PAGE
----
Analysis of Poetry

 

 

The title

What does the title imply? Discuss its connection with the poem.

 

The plot

What is the poem about? What happens, when and why? Is there a sequence of following events or is a single situation described? What conflict is presented? What elements guide the proceeding of the poem?

 

The setting

The setting can be in terms of time and place, but you also need to consider the historical, cultural, religious and psychological setting. The setting can be used to create a mood or used symbolically or allegorically. It can range from concrete to abstract, depending on its purpose. Identify the setting and discuss its effects.

 

The speaker

Who speaks in the poem? What is the attitude and tone of the speaker?  What effect does the narrative voice create? (understanding, closeness, insight in the problems of the narrator) Remember that even if there is an “I” in the poem, it doesn’t mean that it is the author who is speaking.

 

The theme

Identify the theme in the poem. The theme is the message or the central idea in the text.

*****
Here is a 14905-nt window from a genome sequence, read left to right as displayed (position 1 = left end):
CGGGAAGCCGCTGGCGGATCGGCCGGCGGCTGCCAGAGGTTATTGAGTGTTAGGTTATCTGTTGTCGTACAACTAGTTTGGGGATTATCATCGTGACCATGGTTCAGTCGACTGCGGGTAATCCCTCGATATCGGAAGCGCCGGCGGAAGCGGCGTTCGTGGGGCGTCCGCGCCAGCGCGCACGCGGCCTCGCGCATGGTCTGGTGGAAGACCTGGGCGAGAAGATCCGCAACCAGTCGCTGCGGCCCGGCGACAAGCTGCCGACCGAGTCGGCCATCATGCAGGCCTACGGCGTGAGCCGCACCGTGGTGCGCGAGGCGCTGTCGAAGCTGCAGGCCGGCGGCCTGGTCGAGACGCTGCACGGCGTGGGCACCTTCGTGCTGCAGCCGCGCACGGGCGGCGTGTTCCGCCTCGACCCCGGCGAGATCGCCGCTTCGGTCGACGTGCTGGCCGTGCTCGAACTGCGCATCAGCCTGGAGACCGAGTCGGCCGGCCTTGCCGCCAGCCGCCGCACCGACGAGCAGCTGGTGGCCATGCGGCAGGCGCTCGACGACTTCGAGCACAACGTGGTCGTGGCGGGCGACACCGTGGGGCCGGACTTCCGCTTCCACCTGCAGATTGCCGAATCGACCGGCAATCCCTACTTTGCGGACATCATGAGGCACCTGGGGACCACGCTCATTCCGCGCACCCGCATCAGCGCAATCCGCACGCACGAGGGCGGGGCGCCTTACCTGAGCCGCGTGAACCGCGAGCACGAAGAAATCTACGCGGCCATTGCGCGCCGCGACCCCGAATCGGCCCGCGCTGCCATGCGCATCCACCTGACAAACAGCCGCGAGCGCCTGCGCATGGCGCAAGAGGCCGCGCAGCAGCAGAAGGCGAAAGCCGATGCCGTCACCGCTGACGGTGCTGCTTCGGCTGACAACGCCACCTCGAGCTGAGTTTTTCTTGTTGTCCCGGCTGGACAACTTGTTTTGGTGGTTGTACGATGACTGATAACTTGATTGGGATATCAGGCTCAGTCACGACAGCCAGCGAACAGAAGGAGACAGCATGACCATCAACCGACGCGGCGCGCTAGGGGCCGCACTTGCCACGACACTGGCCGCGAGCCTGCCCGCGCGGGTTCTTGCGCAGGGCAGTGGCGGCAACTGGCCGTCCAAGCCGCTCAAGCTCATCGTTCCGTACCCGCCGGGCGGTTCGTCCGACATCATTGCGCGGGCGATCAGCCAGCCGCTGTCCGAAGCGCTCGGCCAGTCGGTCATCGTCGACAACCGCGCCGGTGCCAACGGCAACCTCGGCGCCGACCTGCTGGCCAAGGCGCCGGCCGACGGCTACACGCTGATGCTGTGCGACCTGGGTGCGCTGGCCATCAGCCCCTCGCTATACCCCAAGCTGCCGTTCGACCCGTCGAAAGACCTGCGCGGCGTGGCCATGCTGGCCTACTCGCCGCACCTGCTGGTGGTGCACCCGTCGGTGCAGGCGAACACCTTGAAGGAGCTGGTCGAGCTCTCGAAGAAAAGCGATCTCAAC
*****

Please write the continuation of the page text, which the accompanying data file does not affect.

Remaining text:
The mood and atmosphere

What is the mood? Is it the same throughout the poem, or does it change? What elements are used to create the mood? Could be choice of words, imagery, rhymes etc. What atmosphere does the writer create?  Could be mysterious, romantic, witty.

 

Structure

How is the poem organised? How does the structure guide the proceeding of the poem? What effect does it create?

 

Language

What kinds of words are used? What associations do these words have? What feeling do they create? Are there any repetitions? Are there any contrasts or paradoxes? Does the writer use irony or humour?

 

Imagery

Does the author use metaphors, symbols, similes, personification? What is the effect of these?

 

Discuss the difference between you own culture’s views of the world and the view of the speaker in the poem.

 

It is important that you don’t just identify different literary effects, you should discuss how they are achieved and the effect of these.

Don’t forget that your analysis should be in the same form as any other essay. Start with an introduction where you introduce the poem and your task, move to the analysis and end with a conclusion.